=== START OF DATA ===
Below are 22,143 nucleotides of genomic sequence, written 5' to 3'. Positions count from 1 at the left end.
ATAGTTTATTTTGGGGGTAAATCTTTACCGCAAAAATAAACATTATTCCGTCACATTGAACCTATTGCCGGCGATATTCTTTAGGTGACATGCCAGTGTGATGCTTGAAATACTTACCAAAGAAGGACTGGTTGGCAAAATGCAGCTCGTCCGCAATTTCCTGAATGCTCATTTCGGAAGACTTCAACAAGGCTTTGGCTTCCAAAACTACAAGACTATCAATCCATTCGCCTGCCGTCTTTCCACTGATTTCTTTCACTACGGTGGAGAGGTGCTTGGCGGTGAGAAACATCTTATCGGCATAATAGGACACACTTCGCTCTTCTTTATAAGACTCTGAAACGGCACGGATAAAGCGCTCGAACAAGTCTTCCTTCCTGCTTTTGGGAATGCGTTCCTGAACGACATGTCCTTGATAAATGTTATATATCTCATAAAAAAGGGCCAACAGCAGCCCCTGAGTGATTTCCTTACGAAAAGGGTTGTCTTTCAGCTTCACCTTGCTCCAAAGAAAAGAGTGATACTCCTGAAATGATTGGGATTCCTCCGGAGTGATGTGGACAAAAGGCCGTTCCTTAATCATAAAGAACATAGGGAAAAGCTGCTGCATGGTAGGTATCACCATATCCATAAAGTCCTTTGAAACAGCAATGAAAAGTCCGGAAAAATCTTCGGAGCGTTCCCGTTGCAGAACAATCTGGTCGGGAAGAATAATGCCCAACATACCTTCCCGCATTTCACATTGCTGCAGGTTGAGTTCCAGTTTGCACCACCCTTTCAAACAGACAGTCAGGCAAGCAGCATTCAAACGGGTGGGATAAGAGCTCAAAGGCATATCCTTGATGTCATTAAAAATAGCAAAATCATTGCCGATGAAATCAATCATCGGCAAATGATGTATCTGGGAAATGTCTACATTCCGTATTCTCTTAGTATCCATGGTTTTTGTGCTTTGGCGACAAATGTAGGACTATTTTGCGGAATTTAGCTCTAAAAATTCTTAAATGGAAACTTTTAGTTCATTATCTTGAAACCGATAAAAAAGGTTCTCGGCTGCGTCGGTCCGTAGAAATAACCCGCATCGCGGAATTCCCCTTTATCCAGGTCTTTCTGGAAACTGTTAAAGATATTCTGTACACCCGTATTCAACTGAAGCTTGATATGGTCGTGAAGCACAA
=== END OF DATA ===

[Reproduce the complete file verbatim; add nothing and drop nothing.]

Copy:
Below are 22,143 nucleotides of genomic sequence, written 5' to 3'. Positions count from 1 at the left end.
ATAGTTTATTTTGGGGGTAAATCTTTACCGCAAAAATAAACATTATTCCGTCACATTGAACCTATTGCCGGCGATATTCTTTAGGTGACATGCCAGTGTGATGCTTGAAATACTTACCAAAGAAGGACTGGTTGGCAAAATGCAGCTCGTCCGCAATTTCCTGAATGCTCATTTCGGAAGACTTCAACAAGGCTTTGGCTTCCAAAACTACAAGACTATCAATCCATTCGCCTGCCGTCTTTCCACTGATTTCTTTCACTACGGTGGAGAGGTGCTTGGCGGTGAGAAACATCTTATCGGCATAATAGGACACACTTCGCTCTTCTTTATAAGACTCTGAAACGGCACGGATAAAGCGCTCGAACAAGTCTTCCTTCCTGCTTTTGGGAATGCGTTCCTGAACGACATGTCCTTGATAAATGTTATATATCTCATAAAAAAGGGCCAACAGCAGCCCCTGAGTGATTTCCTTACGAAAAGGGTTGTCTTTCAGCTTCACCTTGCTCCAAAGAAAAGAGTGATACTCCTGAAATGATTGGGATTCCTCCGGAGTGATGTGGACAAAAGGCCGTTCCTTAATCATAAAGAACATAGGGAAAAGCTGCTGCATGGTAGGTATCACCATATCCATAAAGTCCTTTGAAACAGCAATGAAAAGTCCGGAAAAATCTTCGGAGCGTTCCCGTTGCAGAACAATCTGGTCGGGAAGAATAATGCCCAACATACCTTCCCGCATTTCACATTGCTGCAGGTTGAGTTCCAGTTTGCACCACCCTTTCAAACAGACAGTCAGGCAAGCAGCATTCAAACGGGTGGGATAAGAGCTCAAAGGCATATCCTTGATGTCATTAAAAATAGCAAAATCATTGCCGATGAAATCAATCATCGGCAAATGATGTATCTGGGAAATGTCTACATTCCGTATTCTCTTAGTATCCATGGTTTTTGTGCTTTGGCGACAAATGTAGGACTATTTTGCGGAATTTAGCTCTAAAAATTCTTAAATGGAAACTTTTAGTTCATTATCTTGAAACCGATAAAAAAGGTTCTCGGCTGCGTCGGTCCGTAGAAATAACCCGCATCGCGGAATTCCCCTTTATCCAGGTCTTTCTGGAAACTGTTAAAGATATTCTGTACACCCGTATTCAACTGAAGCTTGATATGGTCGTGAAGCACAA